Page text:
The Quran and the Bible are not widely regarded as gender equality documents, but in Indonesia, Solomon Islands, and remote Indigenous communities in Australia, these religious texts are being used to combat the very problems religious institutions often condone: gender inequality and gender-based violence.
Faith and spirituality are deeply twined into the cultural fabric of these places. As a result, the language of custom and religion has much greater resonance than the vernaculars of human rights, law and feminism. In order to understand why faith is so central, how it has re-aligned with progressive values, and what role it must play in development efforts, we go on a five-person pilgrimage through the region. We speak with Dina Lumbantobing, co-founder of the Indonesian NGO, PASADA; Lies Marcoes, Executive Director of Indonesian policy institute, Rumahkitab; Tri Hastuti Nur Rochimah from the Aisyiyah National Board; Solomon Islands theologian Rev. Cliff Bird; and Grant Paulson, a Birri-gubba and Bundjalung man who works as faith and development adviser for World Vision Australia.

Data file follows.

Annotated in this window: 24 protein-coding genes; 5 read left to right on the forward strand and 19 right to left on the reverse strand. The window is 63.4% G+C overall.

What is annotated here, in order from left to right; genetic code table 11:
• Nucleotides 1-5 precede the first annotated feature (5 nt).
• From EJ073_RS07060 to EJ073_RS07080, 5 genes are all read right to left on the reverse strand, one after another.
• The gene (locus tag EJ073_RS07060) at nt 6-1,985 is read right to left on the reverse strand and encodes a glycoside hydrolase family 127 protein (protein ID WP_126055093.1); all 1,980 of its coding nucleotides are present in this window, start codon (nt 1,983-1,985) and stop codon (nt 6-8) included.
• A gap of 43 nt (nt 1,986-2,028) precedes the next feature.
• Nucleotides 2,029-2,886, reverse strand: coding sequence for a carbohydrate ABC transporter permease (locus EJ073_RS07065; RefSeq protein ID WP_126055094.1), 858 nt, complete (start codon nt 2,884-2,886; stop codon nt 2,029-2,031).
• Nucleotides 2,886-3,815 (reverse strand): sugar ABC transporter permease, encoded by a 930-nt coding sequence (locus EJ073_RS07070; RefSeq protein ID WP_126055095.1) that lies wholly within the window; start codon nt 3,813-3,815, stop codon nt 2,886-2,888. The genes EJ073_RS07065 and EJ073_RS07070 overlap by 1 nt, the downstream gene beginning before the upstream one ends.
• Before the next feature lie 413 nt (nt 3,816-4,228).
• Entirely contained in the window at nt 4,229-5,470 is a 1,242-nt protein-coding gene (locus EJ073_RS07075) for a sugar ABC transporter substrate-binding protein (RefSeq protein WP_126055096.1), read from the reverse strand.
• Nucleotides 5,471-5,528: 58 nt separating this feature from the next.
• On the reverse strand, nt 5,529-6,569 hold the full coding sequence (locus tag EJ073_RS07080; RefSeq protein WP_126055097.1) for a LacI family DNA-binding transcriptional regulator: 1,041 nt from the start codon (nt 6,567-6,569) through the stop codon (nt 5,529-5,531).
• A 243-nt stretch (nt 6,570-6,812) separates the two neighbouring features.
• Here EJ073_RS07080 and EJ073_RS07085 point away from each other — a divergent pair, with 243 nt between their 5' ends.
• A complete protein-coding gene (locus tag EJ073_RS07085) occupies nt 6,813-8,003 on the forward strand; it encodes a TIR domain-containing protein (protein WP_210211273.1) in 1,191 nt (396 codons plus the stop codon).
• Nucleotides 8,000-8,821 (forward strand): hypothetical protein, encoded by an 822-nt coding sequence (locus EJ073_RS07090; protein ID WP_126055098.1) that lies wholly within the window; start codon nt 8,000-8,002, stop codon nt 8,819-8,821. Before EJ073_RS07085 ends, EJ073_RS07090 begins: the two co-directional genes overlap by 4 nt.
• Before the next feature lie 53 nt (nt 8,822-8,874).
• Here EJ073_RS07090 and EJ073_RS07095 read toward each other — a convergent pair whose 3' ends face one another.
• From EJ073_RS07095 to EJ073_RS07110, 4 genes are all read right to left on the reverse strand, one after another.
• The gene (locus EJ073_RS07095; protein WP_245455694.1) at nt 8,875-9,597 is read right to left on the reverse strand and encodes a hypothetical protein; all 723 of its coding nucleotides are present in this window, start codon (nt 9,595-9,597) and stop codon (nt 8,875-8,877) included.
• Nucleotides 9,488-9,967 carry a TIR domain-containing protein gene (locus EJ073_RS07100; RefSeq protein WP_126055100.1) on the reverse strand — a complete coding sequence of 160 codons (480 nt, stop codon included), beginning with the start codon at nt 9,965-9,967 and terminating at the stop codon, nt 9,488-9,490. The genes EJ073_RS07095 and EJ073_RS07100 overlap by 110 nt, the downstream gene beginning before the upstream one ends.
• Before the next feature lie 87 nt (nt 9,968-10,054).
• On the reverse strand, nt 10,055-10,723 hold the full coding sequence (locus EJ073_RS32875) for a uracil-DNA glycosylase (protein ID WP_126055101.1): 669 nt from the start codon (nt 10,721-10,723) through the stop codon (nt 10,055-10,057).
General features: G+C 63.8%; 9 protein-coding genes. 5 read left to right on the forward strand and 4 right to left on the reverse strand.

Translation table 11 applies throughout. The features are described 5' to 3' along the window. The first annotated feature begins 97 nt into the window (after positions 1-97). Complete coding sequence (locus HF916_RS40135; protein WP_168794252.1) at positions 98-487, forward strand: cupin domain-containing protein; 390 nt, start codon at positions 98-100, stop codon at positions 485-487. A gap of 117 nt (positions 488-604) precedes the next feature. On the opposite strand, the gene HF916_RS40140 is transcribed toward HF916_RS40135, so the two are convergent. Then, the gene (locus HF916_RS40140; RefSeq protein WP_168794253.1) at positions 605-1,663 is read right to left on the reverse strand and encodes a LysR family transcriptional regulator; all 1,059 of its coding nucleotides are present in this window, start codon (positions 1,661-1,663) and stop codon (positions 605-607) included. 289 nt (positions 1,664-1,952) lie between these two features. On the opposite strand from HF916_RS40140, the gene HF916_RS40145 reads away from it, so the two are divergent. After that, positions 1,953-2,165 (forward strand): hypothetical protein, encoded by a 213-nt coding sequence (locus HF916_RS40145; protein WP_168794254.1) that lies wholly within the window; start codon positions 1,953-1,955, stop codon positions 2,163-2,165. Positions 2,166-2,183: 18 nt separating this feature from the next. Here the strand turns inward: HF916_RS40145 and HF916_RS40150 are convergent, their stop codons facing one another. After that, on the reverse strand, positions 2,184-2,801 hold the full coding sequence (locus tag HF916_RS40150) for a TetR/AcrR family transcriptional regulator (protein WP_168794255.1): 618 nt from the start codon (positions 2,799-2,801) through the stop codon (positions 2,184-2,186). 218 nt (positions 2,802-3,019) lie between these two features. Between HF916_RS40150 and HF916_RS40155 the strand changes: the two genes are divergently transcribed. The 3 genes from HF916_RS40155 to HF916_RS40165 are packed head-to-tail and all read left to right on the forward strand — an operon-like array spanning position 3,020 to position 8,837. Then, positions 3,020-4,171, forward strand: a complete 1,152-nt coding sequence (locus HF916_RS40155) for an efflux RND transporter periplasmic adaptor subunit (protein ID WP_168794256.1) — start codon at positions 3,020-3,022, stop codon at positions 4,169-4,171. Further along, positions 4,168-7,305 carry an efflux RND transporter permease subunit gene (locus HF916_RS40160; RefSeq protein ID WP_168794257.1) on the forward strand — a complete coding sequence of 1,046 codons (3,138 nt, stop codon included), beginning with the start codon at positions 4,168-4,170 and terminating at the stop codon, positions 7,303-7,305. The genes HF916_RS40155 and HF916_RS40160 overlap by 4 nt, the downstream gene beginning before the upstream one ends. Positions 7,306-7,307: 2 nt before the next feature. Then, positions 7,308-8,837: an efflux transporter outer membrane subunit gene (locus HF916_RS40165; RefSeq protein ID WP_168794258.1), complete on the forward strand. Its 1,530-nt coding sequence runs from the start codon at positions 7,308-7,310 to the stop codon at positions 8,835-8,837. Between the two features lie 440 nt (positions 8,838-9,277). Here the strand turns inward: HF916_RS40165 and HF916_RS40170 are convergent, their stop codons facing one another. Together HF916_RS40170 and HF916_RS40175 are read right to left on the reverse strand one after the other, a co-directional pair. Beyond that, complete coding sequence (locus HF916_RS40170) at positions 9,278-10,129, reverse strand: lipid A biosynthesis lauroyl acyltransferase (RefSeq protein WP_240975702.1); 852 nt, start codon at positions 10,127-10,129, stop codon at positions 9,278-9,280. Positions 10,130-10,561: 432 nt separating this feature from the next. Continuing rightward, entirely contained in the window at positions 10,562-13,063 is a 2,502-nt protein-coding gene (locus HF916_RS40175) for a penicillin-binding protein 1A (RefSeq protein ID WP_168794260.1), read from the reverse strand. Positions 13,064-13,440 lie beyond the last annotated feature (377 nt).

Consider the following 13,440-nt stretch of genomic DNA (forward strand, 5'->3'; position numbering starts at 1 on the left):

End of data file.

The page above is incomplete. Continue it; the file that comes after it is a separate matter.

Please be aware that this episode contains descriptions of sexual violence.
Recommended reading: We’ve gathered together extra reflections on the topic for the Devpolicy blog.
Behind the curtain: We are on air thanks to the ANU’s Development Policy Centre.
Visual credits: Lies Marcoes facilitates a discussion on child marriage prevention with religious leaders and government officials in Cirebon West Java. Photo courtesy of Lies Marcoes.